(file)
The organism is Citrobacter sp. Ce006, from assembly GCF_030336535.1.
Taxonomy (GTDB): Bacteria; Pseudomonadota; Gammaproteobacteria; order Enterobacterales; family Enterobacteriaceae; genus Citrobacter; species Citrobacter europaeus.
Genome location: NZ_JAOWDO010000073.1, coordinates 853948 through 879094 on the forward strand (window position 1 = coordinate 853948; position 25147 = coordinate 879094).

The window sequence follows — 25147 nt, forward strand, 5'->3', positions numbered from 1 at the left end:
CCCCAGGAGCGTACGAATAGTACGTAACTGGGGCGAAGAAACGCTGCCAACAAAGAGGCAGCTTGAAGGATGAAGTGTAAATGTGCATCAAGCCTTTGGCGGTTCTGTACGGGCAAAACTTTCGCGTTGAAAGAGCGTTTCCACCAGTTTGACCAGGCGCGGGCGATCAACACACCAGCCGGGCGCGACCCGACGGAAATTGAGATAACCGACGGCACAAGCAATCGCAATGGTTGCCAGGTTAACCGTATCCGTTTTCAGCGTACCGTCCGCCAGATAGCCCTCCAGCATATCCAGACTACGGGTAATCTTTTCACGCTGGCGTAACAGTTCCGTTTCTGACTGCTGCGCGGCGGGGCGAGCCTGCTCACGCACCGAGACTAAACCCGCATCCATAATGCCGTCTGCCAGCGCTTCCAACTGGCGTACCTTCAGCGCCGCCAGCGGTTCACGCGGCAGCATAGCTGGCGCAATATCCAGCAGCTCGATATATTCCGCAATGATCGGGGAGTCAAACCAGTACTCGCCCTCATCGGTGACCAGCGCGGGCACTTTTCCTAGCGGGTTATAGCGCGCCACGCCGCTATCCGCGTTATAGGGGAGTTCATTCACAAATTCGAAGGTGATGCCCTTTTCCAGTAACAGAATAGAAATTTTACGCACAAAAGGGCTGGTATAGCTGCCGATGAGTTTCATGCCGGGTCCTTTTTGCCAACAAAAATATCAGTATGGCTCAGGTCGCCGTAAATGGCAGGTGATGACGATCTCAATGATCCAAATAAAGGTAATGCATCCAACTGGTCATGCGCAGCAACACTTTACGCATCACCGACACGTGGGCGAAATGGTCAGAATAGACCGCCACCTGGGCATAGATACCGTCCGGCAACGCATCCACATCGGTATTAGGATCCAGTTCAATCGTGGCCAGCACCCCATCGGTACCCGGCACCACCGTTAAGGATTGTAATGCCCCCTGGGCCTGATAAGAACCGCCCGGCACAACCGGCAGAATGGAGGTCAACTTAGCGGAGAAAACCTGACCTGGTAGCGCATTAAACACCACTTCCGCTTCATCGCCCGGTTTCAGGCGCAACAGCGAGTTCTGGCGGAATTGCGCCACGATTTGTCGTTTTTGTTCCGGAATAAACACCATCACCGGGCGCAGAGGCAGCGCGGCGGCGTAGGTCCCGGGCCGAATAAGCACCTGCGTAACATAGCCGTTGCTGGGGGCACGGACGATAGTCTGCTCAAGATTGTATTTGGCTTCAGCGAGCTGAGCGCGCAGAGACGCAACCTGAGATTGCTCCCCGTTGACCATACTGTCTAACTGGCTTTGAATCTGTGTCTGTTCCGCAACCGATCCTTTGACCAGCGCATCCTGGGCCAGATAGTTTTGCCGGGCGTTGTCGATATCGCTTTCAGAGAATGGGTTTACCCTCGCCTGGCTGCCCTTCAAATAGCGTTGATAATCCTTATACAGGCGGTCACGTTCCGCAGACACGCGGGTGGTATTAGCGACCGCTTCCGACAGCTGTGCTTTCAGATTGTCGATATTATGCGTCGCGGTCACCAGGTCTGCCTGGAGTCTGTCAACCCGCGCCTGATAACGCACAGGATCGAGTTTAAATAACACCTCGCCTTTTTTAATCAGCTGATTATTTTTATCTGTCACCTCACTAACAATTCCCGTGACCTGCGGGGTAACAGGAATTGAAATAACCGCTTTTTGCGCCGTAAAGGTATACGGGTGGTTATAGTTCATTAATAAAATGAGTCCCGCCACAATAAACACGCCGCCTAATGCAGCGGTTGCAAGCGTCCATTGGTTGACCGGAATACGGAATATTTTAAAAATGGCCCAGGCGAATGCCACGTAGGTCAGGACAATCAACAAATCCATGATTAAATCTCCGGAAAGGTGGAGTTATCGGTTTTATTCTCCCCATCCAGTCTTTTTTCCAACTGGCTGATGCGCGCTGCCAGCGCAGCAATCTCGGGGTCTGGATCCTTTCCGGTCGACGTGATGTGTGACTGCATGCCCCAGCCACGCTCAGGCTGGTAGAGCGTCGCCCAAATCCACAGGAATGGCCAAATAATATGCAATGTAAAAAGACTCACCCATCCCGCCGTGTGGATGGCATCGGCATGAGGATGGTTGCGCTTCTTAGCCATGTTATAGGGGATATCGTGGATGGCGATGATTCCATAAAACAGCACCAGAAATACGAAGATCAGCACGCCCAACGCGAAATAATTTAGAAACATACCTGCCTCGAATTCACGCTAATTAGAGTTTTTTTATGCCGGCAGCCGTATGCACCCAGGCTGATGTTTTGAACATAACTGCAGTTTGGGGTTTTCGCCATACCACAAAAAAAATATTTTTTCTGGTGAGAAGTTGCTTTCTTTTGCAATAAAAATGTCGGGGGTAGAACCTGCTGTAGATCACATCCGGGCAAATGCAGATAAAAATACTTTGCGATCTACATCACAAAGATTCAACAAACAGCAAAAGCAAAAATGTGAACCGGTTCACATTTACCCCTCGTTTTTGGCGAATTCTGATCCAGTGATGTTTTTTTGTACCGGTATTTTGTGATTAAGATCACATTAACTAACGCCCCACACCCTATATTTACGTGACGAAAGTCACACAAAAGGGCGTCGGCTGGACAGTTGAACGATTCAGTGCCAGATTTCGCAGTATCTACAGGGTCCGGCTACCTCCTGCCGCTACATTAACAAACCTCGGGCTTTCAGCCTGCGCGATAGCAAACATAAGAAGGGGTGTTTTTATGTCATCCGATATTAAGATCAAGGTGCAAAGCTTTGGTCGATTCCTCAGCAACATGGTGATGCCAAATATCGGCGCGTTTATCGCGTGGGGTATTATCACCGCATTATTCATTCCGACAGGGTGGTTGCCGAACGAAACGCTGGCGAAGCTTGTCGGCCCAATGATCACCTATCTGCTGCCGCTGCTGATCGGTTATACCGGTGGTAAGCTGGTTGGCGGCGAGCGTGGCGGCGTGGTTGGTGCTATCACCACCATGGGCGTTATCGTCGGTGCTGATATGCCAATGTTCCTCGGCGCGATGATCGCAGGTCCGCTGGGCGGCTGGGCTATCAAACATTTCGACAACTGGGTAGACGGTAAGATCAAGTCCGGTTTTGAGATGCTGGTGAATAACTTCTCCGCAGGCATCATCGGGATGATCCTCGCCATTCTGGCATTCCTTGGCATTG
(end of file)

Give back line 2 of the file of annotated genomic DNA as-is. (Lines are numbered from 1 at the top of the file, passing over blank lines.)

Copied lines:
Taxonomy (GTDB): Bacteria; Pseudomonadota; Gammaproteobacteria; order Enterobacterales; family Enterobacteriaceae; genus Citrobacter; species Citrobacter europaeus.